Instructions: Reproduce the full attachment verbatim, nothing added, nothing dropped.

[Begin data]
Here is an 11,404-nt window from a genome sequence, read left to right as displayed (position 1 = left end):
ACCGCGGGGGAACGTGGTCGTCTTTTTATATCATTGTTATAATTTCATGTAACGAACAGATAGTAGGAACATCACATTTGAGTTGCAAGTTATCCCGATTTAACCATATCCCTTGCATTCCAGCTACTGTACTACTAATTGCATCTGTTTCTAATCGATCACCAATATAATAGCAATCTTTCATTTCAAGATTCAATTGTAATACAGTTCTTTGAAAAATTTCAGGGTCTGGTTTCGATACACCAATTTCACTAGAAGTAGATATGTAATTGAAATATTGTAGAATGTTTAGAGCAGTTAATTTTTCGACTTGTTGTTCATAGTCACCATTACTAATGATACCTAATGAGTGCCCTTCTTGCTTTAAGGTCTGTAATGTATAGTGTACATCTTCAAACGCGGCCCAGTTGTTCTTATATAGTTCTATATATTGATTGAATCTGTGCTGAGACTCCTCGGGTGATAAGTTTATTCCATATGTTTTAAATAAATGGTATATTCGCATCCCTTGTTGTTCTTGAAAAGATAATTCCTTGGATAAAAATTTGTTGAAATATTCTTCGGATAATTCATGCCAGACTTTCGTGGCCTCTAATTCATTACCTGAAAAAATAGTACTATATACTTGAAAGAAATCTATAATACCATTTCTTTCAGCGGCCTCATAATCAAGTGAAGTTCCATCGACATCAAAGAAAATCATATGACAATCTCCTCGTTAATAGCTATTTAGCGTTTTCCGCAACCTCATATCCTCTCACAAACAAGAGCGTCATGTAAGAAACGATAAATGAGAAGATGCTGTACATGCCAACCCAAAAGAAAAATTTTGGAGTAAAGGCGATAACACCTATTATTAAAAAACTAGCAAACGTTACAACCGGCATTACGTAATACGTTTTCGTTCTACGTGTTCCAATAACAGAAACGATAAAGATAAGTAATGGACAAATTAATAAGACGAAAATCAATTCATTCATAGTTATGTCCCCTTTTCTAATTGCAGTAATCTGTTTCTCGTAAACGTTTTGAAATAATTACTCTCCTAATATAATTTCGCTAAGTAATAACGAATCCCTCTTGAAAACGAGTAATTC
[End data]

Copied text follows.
Here is an 11,404-nt window from a genome sequence, read left to right as displayed (position 1 = left end):
ACCGCGGGGGAACGTGGTCGTCTTTTTATATCATTGTTATAATTTCATGTAACGAACAGATAGTAGGAACATCACATTTGAGTTGCAAGTTATCCCGATTTAACCATATCCCTTGCATTCCAGCTACTGTACTACTAATTGCATCTGTTTCTAATCGATCACCAATATAATAGCAATCTTTCATTTCAAGATTCAATTGTAATACAGTTCTTTGAAAAATTTCAGGGTCTGGTTTCGATACACCAATTTCACTAGAAGTAGATATGTAATTGAAATATTGTAGAATGTTTAGAGCAGTTAATTTTTCGACTTGTTGTTCATAGTCACCATTACTAATGATACCTAATGAGTGCCCTTCTTGCTTTAAGGTCTGTAATGTATAGTGTACATCTTCAAACGCGGCCCAGTTGTTCTTATATAGTTCTATATATTGATTGAATCTGTGCTGAGACTCCTCGGGTGATAAGTTTATTCCATATGTTTTAAATAAATGGTATATTCGCATCCCTTGTTGTTCTTGAAAAGATAATTCCTTGGATAAAAATTTGTTGAAATATTCTTCGGATAATTCATGCCAGACTTTCGTGGCCTCTAATTCATTACCTGAAAAAATAGTACTATATACTTGAAAGAAATCTATAATACCATTTCTTTCAGCGGCCTCATAATCAAGTGAAGTTCCATCGACATCAAAGAAAATCATATGACAATCTCCTCGTTAATAGCTATTTAGCGTTTTCCGCAACCTCATATCCTCTCACAAACAAGAGCGTCATGTAAGAAACGATAAATGAGAAGATGCTGTACATGCCAACCCAAAAGAAAAATTTTGGAGTAAAGGCGATAACACCTATTATTAAAAAACTAGCAAACGTTACAACCGGCATTACGTAATACGTTTTCGTTCTACGTGTTCCAATAACAGAAACGATAAAGATAAGTAATGGACAAATTAATAAGACGAAAATCAATTCATTCATAGTTATGTCCCCTTTTCTAATTGCAGTAATCTGTTTCTCGTAAACGTTTTGAAATAATTACTCTCCTAATATAATTTCGCTAAGTAATAACGAATCCCTCTTGAAAACGAGTAATTC